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UNH Is Reaccredited By National Higher Education Commission
University Is Praised For Its Self-Study Effort

Contact: Lori Wright
UNH Media Relations

July 21, 2004

DURHAM, N.H. – The University of New Hampshire has been reaccredited by the Commission on Institutions of Higher Education of the New England Association of Schools and Colleges following a rigorous three-year self-study effort.

According to the commission’s findings, UNH meets the standards for accreditation. It commended the university for its “initiative and creativity in its special focus self-study.”

“ Through this process, the university was able to demonstrate that it meets the commission’s standards and also focus a significant amount of its time and energy in the self-study on three areas central to implementing the Academic Plan for the future of the University of New Hampshire,” according to Terrence J. MacTaggart, chair of the commission.

The self-study effort, focused on three areas: the undergraduate experience, engagement through research and scholarship, and institutional effectiveness.

“I commend our outstanding steering committee and enthusiastic self-study committees that spent hundreds of hours preparing their reports. These committees included faculty, staff, and students who believed in the importance of tying our accreditation evaluation to our universitywide strategic planning effort. The quality of their effort demonstrates that UNH is committed to fulfilling its mission, ensuring quality in its academic programs, and enhancing its institutional effectiveness,” UNH President Ann Weaver Hart said.

According to MacTaggart, “the University of New Hampshire is to be congratulated on its efforts to intensify the educational experience of its students, to focus the research efforts of its faculty, and to emphasize and enhance overall institutional effectiveness. To be sure, quantitative improvements are worth seeking, but this energetic effort to enhance the quality of the institution is especially admirable.”
UNH’s self-study effort began in the summer of 2001 with an evaluation of the academic strategic plan for possible areas of focus. Three themes in the strategic plan were chosen for areas of study. During the fall of 2001, the themes and the alternative self-study process were discussed with the Faculty Senate, the Council of Chairs, the Deans' Council, and the President's Staff, all of whom endorsed the format.

“We pursued an alternative approach to accreditation in that we focused our attention on several parts of the university’s Academic Plan. We felt that while accreditation occurs once in a decade, strategic planning must be an ongoing process. We did not want the NEASC self-study to be an isolated episode. Rather, to the greatest extent possible, we tried to link the NEASC self-study to academic planning. This was both a challenge and an opportunity,” said Stephen Hardy, chair of the NEASC Steering Committee and professor of kinesiology.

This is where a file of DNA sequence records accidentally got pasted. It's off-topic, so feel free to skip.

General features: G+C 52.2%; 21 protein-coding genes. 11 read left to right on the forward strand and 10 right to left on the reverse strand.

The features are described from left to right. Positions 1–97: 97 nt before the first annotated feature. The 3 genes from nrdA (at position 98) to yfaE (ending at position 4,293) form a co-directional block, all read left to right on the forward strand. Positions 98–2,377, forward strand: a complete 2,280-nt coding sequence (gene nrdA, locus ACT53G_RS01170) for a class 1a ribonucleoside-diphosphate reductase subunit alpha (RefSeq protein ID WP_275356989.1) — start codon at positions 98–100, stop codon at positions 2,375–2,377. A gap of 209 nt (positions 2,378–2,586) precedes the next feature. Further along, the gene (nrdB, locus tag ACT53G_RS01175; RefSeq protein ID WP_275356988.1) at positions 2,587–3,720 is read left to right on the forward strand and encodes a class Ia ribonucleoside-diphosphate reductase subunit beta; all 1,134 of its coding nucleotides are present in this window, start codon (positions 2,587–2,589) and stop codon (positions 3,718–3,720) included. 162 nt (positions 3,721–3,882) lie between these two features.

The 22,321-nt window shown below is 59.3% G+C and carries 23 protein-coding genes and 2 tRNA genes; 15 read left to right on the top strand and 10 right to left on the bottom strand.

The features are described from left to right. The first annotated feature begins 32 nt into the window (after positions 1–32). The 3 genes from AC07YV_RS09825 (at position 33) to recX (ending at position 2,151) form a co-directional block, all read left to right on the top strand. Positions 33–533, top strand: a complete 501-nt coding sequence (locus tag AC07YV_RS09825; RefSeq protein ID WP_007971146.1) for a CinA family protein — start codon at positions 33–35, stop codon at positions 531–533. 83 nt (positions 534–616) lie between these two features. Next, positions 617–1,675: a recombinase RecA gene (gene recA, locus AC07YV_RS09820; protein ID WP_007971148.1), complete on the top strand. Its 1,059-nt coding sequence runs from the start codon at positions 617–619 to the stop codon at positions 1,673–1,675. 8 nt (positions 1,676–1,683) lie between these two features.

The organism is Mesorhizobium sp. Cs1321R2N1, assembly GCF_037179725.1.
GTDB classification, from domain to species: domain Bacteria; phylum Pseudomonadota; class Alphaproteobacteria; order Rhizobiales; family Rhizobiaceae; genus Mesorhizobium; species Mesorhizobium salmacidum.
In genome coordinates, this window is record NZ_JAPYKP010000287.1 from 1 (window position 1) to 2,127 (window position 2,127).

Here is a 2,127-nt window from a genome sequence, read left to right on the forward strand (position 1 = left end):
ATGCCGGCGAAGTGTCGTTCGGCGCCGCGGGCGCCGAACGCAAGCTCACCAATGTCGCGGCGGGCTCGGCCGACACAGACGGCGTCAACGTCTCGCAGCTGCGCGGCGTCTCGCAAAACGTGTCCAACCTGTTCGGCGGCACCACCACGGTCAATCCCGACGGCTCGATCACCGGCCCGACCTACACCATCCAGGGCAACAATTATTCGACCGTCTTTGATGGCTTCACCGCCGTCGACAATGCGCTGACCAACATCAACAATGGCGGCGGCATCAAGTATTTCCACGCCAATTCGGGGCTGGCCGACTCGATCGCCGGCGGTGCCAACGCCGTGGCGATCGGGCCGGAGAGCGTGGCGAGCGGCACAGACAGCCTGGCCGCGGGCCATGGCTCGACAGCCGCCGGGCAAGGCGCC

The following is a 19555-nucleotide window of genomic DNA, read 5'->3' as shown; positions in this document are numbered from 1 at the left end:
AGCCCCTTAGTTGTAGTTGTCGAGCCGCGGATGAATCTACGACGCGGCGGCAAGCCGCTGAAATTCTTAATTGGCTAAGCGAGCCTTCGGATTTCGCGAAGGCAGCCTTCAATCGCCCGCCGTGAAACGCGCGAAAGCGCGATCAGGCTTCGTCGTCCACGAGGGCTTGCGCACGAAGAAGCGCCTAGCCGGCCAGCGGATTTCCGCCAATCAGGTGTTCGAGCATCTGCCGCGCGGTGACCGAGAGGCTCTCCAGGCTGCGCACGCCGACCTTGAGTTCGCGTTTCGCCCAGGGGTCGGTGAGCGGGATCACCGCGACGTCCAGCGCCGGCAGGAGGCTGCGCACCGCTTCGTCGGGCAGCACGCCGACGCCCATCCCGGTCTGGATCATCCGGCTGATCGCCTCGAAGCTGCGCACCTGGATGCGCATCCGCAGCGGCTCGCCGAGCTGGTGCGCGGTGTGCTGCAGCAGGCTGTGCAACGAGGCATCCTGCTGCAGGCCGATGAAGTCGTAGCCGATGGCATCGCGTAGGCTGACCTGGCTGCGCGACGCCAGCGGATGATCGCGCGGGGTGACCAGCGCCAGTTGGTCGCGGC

As part of the strategic planning process, the provost organized task forces to study the undergraduate experience and engagement. These task forces were reshaped into NEASC self-study committees during spring 2002. During the 2002-2003 academic year, the area committees met with various constituents, conducted surveys, and utilized existing reports to prepare draft reports. They also consulted with selected members of the NEASC visiting team to take advantage of their expertise in advance of the team visit in October 2003.

In April 2003, a small team visited the campus to evaluate UNH's compliance with the NEASC's 11 Standards, which were one of two parts to the university's alternative self-study. UNH submitted its final report to the committee in September and in October, the full team came to campus for a two-day visit to evaluate the university.

“The NEASC accreditation experience has reinforced the value of our strategic plan. It is not just a document in a drawer; it is guiding our efforts,” said Bruce Mallory, provost and executive vice president of Academic Affairs.

The university’s next comprehensive evaluation by the commission is set for fall 2013, and is scheduled to submit its fifth-year interim report in fall 2008, which is required of all institutions on a decennial evaluation cycle.